Separation Coach

A community blog to help people going through break ups, separation or divorce.

Separation Coach - A community blog to help people going through break ups, separation or divorce.

Parenting Plans and Teens…How to Handle Change.

You have been divorced for 6 years. Your parenting plan did an excellent job of identifying when each parent would be the “active” parent and spend time with your kids. It set out how you were going to parent, how you would handle holidays, expenses and how you as parents would make changes to the plan.

Surprise, surprise, your 15 year old has decided that your parenting plan no longer works for him/her. Did you discuss during your separation how you would handle changes that were initiated by your children?

You have each always had your children 50% of the time. Now your child wants to stay extra weekdays at Dad’s house because it is closer to the High School. Time with friends is clearly more important than time with parents. Don’t forget to factor in that Dad has all the cool video games and his girlfriend is actually pretty great.

This is making you very uncomfortable…more time at Dad’s house means different rules, you lose the babysitter that you had for your younger child and this could potentially impact your child support. You had both agreed to an offseting amount based on your incomes and the fact that you each had equal time with your children. Are you losing your child? What if he/she wants to move to Dad’s house permanently? Your children won’t be together all of the time as they are now.

Well that’s settled, you’ve thought about it and it just doesn’t work for you. The plan has been in place for years and everyone is very comfortable with it. You are not about to let your child be in control and you certainly do not want to raise this issue with your ex-partner. This change could cause fights and lead to spending money on a lawyer to sort out the change. You will let your child know that the schedule is not really flexible and changes will just upset the delicate balance. Things have been working out really well for 6 years. Your child is 15 and quite mature, surely they will understand.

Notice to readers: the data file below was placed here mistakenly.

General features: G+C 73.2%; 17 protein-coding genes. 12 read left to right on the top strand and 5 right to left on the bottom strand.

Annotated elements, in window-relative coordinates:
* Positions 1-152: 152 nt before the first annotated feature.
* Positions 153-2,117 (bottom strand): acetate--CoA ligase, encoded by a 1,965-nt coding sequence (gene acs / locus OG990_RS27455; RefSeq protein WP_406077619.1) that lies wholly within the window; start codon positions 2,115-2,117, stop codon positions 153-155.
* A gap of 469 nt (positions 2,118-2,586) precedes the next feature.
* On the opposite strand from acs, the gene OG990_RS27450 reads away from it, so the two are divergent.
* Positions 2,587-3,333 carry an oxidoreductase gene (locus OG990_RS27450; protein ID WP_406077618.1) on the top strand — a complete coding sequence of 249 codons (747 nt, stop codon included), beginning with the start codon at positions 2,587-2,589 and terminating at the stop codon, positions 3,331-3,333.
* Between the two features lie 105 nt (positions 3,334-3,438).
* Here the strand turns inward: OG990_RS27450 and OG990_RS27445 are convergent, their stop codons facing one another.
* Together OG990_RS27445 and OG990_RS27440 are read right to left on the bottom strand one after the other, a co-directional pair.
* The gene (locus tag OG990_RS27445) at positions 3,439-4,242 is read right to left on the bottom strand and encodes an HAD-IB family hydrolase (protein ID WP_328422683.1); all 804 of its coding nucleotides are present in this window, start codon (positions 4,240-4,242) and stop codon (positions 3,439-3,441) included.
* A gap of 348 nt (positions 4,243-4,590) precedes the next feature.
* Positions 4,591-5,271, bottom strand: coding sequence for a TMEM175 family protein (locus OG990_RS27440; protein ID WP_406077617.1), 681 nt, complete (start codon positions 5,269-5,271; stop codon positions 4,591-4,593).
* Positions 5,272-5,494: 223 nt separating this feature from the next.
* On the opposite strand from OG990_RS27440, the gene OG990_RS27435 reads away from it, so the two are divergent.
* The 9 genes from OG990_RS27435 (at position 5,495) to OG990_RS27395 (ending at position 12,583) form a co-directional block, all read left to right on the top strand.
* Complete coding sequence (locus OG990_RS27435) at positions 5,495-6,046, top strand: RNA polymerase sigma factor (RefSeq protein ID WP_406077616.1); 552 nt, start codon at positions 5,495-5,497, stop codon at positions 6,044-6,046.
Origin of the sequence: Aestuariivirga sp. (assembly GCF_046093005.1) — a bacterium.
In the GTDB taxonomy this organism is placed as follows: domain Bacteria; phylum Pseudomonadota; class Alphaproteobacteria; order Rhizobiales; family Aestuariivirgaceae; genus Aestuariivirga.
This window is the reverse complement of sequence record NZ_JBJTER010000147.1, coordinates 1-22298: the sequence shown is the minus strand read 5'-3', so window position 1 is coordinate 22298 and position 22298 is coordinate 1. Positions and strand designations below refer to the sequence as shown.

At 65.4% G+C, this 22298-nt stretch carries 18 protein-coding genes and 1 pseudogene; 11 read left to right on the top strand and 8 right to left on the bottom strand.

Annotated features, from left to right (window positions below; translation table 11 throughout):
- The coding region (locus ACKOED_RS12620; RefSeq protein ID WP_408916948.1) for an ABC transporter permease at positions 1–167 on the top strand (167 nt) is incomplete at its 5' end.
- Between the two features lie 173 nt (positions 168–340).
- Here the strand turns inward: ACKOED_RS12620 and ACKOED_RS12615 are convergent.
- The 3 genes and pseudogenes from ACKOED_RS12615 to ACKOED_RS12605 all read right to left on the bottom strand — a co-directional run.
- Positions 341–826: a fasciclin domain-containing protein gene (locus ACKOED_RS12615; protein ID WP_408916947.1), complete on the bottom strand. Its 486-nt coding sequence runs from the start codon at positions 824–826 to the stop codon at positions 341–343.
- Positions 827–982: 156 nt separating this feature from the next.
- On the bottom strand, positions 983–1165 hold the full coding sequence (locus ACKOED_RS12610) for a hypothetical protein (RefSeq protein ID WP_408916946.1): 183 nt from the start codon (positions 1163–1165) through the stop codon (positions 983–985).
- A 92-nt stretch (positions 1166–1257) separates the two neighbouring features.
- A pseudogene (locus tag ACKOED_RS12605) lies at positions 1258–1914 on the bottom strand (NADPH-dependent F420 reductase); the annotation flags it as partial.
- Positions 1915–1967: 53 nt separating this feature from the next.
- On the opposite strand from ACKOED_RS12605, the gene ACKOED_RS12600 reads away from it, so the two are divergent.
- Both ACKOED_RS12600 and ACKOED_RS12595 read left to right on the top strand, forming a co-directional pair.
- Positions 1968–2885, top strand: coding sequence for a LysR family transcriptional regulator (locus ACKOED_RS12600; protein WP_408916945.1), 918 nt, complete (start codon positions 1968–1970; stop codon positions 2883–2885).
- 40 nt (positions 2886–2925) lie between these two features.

It’s time for the talk…your child is not taking this well at all. Screaming, slamming doors…followed by “I hate you, I’m going to stay at Dad’s no matter what you say”. What just happened? You explained everything and your teenager didn’t see the logic. You have obviously given him/her way too much credit for being a mature young adult. Afterall, you are looking out for their best interests…or are you?

Why did your teen want to go to Dad’s more in the first place? Did you sit down and talk to your teen like a mature young adult?

Yes you are the parent and it is your job to make decisions. However, as the parent of a 15 year old you need to understand that it’s important to include your teen in the decision making process and consider that a judge would give an enormous amount of weight to the wishes of your teen. Your teen is not asking to move in with a friend or move out on their own…he/she is asking to spend extra time with their other parent.

As difficult as you think it will be, you need to sit down with your teen and the other parent. All 3 of you need to discuss the impact of this change. Some people can do this at the local Tim Horton’s, some people may need the help of a mediator and in the worst cases some need to seek legal advice and proceed through the legal system.

At the end of the day the parenting plan should be flexible enough to allow for changes (regardless of how they are initiated) and always take into consideration the best interests of the child.

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